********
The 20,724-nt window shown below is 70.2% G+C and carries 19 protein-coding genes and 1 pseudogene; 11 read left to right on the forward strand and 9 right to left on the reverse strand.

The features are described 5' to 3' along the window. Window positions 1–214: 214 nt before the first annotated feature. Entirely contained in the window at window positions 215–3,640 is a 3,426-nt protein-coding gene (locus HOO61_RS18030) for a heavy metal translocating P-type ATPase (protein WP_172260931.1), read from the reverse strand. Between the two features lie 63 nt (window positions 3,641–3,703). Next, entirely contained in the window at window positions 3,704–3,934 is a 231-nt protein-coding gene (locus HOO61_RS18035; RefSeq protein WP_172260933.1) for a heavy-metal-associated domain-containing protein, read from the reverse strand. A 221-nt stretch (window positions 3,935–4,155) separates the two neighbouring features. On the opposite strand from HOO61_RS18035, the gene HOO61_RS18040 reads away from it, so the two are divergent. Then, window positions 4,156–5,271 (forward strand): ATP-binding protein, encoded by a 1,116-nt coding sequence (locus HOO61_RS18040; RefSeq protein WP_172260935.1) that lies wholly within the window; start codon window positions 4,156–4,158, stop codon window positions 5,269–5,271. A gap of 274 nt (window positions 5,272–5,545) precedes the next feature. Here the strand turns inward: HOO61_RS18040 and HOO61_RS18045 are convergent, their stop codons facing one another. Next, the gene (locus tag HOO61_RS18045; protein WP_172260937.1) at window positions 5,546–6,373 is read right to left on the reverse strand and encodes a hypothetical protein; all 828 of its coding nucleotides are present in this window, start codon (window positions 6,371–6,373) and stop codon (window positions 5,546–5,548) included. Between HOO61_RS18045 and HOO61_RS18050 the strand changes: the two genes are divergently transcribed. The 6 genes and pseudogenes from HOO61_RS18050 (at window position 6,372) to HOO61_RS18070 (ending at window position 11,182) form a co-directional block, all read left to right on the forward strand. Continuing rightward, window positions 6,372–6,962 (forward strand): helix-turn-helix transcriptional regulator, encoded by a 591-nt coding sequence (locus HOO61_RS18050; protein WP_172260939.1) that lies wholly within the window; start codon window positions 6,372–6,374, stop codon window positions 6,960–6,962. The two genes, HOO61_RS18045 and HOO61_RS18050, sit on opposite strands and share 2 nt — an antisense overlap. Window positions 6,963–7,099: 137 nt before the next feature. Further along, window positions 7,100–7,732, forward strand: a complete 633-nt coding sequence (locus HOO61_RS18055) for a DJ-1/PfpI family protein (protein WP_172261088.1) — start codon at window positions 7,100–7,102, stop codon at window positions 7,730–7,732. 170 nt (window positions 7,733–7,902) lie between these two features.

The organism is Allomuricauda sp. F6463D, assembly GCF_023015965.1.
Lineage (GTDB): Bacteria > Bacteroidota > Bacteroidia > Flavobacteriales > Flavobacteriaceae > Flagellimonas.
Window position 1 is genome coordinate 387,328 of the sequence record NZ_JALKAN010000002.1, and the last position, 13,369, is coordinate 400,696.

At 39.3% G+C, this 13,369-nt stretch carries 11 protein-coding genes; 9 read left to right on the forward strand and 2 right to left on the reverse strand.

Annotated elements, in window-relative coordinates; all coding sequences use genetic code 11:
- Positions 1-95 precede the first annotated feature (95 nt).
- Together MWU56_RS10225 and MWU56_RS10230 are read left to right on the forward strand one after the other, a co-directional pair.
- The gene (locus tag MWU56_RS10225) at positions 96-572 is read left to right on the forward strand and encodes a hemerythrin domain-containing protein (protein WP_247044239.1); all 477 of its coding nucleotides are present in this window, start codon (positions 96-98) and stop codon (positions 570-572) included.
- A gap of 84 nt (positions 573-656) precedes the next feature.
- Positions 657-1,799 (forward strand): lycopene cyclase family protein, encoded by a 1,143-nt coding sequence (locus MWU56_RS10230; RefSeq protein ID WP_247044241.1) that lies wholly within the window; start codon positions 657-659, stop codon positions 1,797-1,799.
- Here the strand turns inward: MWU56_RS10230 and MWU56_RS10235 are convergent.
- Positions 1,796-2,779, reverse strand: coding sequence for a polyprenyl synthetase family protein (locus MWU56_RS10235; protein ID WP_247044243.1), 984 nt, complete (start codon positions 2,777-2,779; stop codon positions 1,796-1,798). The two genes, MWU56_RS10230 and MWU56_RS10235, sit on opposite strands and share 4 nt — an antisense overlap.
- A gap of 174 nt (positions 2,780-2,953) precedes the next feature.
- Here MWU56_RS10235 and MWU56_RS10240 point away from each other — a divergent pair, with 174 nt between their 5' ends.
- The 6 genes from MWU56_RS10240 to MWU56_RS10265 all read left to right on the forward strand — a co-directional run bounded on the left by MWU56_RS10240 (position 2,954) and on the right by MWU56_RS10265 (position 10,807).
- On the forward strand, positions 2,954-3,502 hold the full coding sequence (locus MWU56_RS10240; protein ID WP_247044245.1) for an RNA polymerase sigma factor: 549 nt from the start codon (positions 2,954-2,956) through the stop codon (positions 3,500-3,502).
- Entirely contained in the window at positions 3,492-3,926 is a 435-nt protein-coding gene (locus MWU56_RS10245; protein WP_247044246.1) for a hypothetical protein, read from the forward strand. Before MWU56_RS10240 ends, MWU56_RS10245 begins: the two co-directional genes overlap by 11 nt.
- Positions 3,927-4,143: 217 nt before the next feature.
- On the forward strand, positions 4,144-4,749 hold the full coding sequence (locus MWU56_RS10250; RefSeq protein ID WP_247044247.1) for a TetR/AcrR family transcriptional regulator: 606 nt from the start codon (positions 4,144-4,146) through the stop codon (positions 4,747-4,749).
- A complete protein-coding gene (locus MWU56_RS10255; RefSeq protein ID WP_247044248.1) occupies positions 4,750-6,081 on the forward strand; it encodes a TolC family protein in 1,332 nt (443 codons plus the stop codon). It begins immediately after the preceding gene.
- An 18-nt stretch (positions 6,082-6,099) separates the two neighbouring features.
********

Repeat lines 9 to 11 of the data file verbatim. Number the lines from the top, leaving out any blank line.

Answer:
- Together MWU56_RS10225 and MWU56_RS10230 are read left to right on the forward strand one after the other, a co-directional pair.
- The gene (locus tag MWU56_RS10225) at positions 96-572 is read left to right on the forward strand and encodes a hemerythrin domain-containing protein (protein WP_247044239.1); all 477 of its coding nucleotides are present in this window, start codon (positions 96-98) and stop codon (positions 570-572) included.
- A gap of 84 nt (positions 573-656) precedes the next feature.